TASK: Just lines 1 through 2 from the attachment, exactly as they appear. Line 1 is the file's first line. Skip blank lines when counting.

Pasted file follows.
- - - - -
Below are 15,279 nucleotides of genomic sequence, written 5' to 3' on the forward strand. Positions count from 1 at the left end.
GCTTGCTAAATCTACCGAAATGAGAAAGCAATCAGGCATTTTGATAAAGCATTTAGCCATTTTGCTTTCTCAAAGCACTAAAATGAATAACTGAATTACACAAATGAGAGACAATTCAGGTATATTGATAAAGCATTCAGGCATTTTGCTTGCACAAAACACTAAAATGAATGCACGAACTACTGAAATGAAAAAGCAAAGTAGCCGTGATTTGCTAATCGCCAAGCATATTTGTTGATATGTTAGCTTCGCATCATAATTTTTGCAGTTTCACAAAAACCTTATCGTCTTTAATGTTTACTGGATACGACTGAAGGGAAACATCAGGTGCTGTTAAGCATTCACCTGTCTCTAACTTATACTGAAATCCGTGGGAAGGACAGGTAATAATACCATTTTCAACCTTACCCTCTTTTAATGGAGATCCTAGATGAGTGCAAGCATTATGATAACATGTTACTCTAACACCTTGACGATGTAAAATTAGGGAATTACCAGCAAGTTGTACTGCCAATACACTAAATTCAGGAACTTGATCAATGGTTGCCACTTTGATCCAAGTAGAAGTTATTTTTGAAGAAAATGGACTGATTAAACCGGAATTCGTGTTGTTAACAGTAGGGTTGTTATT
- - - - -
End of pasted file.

Below are 15,279 nucleotides of genomic sequence, written 5' to 3' on the forward strand. Positions count from 1 at the left end.
GCTTGCTAAATCTACCGAAATGAGAAAGCAATCAGGCATTTTGATAAAGCATTTAGCCATTTTGCTTTCTCAAAGCACTAAAATGAATAACTGAATTACACAAATGAGAGACAATTCAGGTATATTGATAAAGCATTCAGGCATTTTGCTTGCACAAAACACTAAAATGAATGCACGAACTACTGAAATGAAAAAGCAAAGTAGCCGTGATTTGCTAATCGCCAAGCATATTTGTTGATATGTTAGCTTCGCATCATAATTTTTGCAGTTTCACAAAAACCTTATCGTCTTTAATGTTTACTGGATACGACTGAAGGGAAACATCAGGTGCTGTTAAGCATTCACCTGTCTCTAACTTATACTGAAATCCGTGGGAAGGACAGGTAATAATACCATTTTCAACCTTACCCTCTTTTAATGGAGATCCTAGATGAGTGCAAGCATTATGATAACATGTTACTCTAACACCTTGACGATGTAAAATTAGGGAATTACCAGCAAGTTGTACTGCCAATACACTAAATTCAGGAACTTGATCAATGGTTGCCACTTTGATCCAAGTAGAAGTTATTTTTGAAGAAAATGGACTGATTAAACCGGAATTCGTGTTGTTAACAGTAGGGTTGTTATT